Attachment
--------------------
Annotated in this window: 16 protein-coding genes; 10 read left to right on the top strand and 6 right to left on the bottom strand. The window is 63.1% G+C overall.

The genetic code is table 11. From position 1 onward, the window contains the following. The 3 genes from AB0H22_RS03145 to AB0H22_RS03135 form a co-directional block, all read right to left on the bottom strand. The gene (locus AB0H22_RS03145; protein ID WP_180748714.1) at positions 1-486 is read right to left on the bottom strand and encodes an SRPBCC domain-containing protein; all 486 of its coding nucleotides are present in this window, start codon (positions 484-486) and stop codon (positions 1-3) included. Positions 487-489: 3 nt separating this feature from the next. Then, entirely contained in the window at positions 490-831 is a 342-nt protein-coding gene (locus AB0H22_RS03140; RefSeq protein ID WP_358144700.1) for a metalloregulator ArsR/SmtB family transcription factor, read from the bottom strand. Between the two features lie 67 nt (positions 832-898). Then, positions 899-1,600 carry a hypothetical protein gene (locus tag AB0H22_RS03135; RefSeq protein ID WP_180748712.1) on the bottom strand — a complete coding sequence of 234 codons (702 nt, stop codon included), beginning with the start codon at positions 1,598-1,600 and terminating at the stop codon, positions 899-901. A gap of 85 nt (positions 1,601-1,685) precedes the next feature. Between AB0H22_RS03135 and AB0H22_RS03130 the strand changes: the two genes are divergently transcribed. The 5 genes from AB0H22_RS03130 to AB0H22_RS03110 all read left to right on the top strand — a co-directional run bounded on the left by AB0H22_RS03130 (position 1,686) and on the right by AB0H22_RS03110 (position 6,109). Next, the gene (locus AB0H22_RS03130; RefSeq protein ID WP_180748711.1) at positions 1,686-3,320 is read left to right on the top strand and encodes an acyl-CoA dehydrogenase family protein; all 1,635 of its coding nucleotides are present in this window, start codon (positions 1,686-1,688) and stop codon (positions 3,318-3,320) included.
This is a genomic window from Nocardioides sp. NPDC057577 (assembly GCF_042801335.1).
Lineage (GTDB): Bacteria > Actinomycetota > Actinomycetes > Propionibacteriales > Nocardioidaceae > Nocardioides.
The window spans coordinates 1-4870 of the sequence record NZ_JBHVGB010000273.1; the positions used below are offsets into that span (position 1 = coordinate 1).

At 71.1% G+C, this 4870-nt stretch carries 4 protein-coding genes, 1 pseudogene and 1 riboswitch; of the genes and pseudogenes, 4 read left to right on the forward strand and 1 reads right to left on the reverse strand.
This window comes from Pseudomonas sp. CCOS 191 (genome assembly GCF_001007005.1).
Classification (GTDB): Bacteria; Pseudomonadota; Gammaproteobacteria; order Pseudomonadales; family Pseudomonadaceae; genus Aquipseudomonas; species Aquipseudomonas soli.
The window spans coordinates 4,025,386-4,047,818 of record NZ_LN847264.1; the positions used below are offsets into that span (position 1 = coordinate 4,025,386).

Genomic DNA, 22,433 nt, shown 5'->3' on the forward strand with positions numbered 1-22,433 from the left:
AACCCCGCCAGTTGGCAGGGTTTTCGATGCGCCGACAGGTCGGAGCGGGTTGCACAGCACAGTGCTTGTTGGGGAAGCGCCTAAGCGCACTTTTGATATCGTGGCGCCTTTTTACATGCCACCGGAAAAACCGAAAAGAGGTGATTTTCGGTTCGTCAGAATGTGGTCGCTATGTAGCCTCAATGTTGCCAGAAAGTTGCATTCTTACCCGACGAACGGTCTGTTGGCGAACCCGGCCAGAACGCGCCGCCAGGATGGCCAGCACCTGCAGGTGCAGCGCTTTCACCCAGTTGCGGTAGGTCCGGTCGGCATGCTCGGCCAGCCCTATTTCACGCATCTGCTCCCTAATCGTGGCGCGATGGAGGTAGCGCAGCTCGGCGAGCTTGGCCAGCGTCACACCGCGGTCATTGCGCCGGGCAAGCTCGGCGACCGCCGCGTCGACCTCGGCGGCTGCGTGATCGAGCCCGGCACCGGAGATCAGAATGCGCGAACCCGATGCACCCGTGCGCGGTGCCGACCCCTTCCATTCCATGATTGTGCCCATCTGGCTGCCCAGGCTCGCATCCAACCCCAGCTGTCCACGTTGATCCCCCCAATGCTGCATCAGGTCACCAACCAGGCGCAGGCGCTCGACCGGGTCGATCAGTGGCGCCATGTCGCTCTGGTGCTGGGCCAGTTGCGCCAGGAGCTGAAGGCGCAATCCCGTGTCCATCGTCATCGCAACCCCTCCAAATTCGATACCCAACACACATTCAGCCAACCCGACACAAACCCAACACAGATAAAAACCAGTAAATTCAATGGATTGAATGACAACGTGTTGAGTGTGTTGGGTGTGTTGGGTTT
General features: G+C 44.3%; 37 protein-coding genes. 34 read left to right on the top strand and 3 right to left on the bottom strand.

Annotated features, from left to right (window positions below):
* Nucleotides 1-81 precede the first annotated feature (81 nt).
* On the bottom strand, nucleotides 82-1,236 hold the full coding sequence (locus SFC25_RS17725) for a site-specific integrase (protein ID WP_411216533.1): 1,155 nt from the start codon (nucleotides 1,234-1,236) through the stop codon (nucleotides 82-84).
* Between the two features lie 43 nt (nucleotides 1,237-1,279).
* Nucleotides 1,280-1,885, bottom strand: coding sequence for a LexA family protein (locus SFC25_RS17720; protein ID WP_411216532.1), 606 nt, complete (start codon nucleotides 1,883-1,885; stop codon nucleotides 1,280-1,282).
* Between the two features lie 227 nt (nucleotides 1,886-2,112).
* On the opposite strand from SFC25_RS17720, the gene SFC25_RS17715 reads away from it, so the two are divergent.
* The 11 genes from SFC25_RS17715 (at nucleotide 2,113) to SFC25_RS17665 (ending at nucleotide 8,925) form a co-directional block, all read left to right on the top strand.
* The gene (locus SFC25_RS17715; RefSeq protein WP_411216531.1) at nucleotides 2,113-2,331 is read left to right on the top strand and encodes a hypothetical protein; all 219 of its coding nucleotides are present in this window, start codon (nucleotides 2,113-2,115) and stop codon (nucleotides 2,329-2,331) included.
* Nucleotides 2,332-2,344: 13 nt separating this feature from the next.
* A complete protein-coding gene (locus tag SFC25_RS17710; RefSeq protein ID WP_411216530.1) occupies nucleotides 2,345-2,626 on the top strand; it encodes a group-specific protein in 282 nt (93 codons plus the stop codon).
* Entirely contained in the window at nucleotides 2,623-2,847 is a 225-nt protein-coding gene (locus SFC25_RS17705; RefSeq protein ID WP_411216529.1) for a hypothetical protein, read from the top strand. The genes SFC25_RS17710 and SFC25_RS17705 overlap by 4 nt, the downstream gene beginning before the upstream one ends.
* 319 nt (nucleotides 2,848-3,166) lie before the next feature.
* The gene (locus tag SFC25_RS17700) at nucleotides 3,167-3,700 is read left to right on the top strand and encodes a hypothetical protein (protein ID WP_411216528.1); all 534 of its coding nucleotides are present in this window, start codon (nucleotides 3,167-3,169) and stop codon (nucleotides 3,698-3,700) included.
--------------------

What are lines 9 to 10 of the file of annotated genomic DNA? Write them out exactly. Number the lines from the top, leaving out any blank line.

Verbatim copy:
The window spans coordinates 4,025,386-4,047,818 of record NZ_LN847264.1; the positions used below are offsets into that span (position 1 = coordinate 4,025,386).

Genomic DNA, 22,433 nt, shown 5'->3' on the forward strand with positions numbered 1-22,433 from the left: